Announcing the company's new official strategy today, Volkswagen CEO Matthias Müller says that he wants to "rectify shortcomings and establish a corporate culture that is open, value-driven and rooted in integrity." To do that, VW plans to launch some 30 battery-powered electric vehicles over the next ten years, which the automaker says will account for 20 to 25 percent of its sales volume — two to three million units by 2025.
The announcement is not a surprise: for months, Müller has been signaling a swift move toward electrification and so-called mobility solutions — ride-sharing, car-sharing, and so on — in an effort to reverse some of the damage done by the ongoing diesel emissions cheating scandal that threatens to tie the company up in government inquiries and lawsuits for months or years to come. To that end, in recent weeks, Volkswagen has invested some $300 million in Uber rival Gett, showed an electric Microbus revival at CES, and announced plans to explore self-driving cabs.
Volkswagen wants to license its self-driving tech
Speaking of self-driving, Volkswagen says that it wants to develop autonomous tech in-house and license it to other companies by the end of the decade. This doesn't seem like much of a stretch, considering that VW brand Audi has been working on self-driving cars for well over a decade, and there are plenty of automakers in the world who don't yet appear to have a plan for autonomy. Volkswagen also wants to develop its own battery technology — a desire certainly shared by Tesla with its Gigafactory — though it's not clear how much battery manufacturing VW will ultimately do on its own.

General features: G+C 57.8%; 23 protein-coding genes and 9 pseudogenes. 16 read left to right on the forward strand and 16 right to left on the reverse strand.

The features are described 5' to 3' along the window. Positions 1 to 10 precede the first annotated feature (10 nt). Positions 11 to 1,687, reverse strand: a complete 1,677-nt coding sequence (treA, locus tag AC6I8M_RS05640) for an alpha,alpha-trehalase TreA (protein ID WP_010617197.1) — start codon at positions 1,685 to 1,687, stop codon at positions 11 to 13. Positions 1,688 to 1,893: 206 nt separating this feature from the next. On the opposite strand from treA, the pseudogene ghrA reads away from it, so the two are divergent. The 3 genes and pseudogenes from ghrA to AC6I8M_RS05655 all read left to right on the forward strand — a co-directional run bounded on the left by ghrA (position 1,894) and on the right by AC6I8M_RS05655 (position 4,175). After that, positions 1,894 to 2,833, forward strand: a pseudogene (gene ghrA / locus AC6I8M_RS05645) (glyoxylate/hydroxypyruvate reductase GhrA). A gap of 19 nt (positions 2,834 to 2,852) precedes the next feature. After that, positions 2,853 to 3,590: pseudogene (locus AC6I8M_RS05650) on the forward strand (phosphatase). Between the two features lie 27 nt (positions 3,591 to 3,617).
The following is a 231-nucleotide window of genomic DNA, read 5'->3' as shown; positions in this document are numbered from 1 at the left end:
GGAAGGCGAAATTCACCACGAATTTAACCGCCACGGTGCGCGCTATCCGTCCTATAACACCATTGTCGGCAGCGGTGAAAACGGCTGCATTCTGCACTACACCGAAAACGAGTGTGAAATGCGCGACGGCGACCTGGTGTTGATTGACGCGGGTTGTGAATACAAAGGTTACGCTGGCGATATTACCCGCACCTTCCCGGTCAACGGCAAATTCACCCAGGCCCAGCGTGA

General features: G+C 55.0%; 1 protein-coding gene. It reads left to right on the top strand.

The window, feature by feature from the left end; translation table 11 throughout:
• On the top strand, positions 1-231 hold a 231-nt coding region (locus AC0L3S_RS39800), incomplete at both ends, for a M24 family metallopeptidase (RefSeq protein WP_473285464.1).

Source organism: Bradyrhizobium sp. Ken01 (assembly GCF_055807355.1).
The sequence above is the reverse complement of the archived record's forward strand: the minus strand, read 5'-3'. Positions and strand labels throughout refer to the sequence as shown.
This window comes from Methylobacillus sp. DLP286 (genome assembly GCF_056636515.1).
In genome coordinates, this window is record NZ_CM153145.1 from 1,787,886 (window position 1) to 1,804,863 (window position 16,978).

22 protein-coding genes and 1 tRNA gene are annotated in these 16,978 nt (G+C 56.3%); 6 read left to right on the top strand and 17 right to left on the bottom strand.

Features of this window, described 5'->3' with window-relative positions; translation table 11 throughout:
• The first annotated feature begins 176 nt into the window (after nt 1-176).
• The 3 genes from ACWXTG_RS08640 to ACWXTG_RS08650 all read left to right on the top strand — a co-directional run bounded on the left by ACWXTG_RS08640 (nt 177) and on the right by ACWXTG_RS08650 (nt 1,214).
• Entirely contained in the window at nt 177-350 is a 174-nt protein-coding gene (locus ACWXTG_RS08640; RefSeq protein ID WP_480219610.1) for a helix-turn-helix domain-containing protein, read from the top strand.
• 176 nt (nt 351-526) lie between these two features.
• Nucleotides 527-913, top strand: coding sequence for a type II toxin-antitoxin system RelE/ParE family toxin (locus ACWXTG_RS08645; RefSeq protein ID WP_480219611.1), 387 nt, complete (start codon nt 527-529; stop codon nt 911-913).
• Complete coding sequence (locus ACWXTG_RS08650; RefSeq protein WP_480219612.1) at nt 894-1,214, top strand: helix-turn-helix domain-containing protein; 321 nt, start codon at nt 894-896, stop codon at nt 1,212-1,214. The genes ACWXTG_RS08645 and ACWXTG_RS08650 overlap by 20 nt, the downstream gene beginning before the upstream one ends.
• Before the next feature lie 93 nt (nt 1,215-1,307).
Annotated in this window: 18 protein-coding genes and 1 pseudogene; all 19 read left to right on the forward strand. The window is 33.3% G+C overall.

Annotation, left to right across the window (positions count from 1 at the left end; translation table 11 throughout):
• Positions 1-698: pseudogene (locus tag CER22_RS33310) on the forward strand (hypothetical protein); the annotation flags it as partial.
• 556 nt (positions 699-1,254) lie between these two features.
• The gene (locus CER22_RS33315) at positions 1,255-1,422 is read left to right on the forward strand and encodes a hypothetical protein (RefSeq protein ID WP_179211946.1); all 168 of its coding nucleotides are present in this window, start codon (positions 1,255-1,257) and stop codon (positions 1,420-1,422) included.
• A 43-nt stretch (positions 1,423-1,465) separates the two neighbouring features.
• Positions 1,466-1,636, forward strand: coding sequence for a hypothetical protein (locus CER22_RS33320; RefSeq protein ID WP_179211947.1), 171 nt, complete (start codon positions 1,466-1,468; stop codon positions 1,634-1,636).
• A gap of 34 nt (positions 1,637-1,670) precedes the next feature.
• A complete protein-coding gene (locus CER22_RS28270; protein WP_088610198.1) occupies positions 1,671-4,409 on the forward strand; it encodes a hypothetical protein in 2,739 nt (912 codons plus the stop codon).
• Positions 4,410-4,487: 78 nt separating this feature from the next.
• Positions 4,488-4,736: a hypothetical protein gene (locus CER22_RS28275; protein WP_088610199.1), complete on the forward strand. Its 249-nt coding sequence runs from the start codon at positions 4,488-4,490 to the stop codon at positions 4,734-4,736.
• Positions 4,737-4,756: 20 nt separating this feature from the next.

Volkswagen seems to warn that it will have to improve efficiency and "optimize" its holdings to finance the extraordinary R&D expenditures it wants to undertake, so the question becomes: which of the conglomerate's many brands and businesses might it sell, streamline, or shutter?